In conjunction with this year’s Budget, the Digital Business Plan to Drive Australia’s Economic Recovery was detailed in a press release published on 29 September 2020. The Australian government has allocated almost $800 million in funds to support businesses as they adopt digital technologies to adapt to the post-pandemic world.
“Many businesses moved online quickly when the pandemic hit, undergoing a decade of change in months, finding new customers or new ways of doing things,” said Prime Minister Scott Morrison.
Treasurer Josh Frydenberg echoed the sentiment. “The Governments’ Digital Business plan is targeted at building on this digital transformation of Australian businesses to drive productivity and income growth and create jobs.”
According to the Treasurer, the packaged is estimated to increase Australia’s GDP by $6.4 billion a year by 2024.
One point in the press release stood out to the Exobiz team:
“$3.6 million towards mandating the adoption of electronic invoicing by 1 July 2022 for all Commonwealth government agencies to encourage greater adoption amongst businesses supplying to government and within their supply chains, and to consult on options for mandatory adoption of e-invoicing by businesses.”
The mandate itself wasn’t a surprise to us. We already knew that government agencies and businesses supplying to government agencies were going to begin transitioning to e-invoicing via the Peppol network – the international standard for einvoicing that is in use throughout Europe and Asia and is being adopted in Australia and New Zealand.
The deadline of 1 July 2022 was new to us, but it was the ten words at the very end that stood out the most: “…consult on options for mandatory adoption of e-invoicing by businesses.”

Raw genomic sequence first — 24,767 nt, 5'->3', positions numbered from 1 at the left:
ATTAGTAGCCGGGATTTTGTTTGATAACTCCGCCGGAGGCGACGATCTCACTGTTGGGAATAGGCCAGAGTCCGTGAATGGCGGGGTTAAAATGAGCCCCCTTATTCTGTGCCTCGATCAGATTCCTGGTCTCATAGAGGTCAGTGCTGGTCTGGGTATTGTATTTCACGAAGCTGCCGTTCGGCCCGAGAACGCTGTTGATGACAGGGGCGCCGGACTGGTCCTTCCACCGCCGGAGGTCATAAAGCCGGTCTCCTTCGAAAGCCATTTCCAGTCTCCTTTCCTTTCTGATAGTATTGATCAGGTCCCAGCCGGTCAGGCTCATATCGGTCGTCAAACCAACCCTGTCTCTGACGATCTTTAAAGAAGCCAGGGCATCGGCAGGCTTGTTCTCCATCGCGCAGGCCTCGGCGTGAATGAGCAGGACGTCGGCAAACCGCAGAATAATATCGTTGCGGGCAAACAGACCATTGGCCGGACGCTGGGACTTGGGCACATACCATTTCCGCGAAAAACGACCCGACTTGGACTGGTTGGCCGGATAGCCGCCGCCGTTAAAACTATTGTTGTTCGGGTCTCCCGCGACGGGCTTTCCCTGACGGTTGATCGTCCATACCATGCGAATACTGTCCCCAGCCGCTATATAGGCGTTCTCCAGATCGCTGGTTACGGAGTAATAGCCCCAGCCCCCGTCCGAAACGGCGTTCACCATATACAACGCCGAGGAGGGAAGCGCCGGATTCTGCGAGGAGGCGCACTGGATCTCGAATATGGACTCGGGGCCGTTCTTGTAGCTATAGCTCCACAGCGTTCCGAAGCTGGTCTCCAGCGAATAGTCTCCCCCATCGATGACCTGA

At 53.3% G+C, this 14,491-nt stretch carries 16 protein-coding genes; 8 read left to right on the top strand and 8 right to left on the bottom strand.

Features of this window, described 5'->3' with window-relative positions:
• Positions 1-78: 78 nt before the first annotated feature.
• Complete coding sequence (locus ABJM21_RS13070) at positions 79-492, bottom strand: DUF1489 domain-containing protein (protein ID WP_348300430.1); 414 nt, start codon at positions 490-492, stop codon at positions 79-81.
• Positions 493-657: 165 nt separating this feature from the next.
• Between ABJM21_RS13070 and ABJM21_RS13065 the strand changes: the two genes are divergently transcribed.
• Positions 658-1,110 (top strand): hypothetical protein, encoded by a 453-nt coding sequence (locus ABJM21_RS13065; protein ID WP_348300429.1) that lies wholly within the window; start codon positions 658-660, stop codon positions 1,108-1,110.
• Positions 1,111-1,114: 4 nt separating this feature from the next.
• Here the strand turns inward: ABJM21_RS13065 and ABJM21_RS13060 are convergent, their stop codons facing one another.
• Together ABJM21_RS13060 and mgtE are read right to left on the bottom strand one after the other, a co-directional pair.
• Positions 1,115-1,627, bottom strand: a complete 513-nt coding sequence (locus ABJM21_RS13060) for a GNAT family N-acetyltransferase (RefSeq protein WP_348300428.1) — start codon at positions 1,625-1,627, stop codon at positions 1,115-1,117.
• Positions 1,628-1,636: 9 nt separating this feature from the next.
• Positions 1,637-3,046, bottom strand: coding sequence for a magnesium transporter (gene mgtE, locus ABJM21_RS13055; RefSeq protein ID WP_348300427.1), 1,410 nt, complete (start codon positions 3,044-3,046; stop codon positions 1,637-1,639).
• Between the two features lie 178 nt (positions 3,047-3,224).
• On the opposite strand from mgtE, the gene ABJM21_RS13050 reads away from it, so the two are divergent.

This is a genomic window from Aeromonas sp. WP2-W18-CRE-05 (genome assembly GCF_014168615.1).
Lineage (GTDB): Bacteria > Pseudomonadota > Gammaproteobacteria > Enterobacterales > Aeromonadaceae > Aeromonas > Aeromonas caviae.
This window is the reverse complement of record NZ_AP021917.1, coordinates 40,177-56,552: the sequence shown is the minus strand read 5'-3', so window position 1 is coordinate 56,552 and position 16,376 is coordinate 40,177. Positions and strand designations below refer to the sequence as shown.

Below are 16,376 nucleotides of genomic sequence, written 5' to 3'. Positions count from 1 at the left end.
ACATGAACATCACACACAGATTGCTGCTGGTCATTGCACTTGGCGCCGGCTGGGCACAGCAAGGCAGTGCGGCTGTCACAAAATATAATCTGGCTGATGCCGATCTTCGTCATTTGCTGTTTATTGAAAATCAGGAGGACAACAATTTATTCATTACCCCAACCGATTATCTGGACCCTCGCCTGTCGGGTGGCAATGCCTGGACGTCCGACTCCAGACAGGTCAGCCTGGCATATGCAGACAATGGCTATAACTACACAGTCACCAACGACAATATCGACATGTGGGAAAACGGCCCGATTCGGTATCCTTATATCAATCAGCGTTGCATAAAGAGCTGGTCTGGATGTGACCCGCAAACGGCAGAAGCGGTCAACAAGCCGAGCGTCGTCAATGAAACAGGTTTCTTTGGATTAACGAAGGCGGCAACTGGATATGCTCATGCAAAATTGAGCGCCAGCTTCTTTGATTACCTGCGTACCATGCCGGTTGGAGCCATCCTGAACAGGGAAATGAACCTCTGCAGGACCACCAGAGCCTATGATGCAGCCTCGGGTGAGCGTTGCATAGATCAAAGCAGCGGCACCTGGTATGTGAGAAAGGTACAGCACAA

Will e-invoicing become mandatory for businesses across Australia?
At this point, we can only speculate. The government hasn’t given us a straight answer yet, but they have shown that it’s a possibility somewhere down the line.
Let’s suppose that e-invoicing did become mandatory for not only government agencies and related suppliers but all Australian businesses. What would the benefits be?
The benefits of e-invoicing for businesses
1. Reduce processing costs
According to the ATO, it costs businesses about $30 to process a paper invoice. An email PDF invoice isn’t much cheaper at $27. E-invoices are significantly less resource-intensive and cost around $10 to process.
2. Minimise wasted paper
E-invoicing is the most eco-friendly way of sending and receiving invoices. It demands less energy and takes up no physical space.
3. Spend less time fixing errors
Data transferred via e-invoicing is less likely to contain errors than conventional paper and PDF invoices. The common standard for e-invoices makes sure that all important data is submitted accurately prior to sending and the information exchanged is consistent.
Fewer errors mean less time wasted on:
- Making corrections
- Chasing up missing or incomplete information
- Re-keying or scanning invoices
And that means more time to spend running and growing your business.
4. Rest easy with improved security
The e-invoicing network is more secure than email or snail mail. All e-invoices are sent from approved participants, which means there is minimal risk of phishing scams in the form of fake invoice attachments containing nasty malware. Plus, you don’t have to worry about your invoices getting lost or compromised in transit.
Get ahead with e-invoicing
Regardless of whether your business will be mandated to use e-invoicing in the future, you can benefit today.
If you use MYOB Account Right, MYOB Advanced, MYOB Essentials or MYOB Exo, get in touch today. We have developed the first einvoicing integration for these MYOB solutions - see all about the new MYOB-integrated e-invoicing portal here.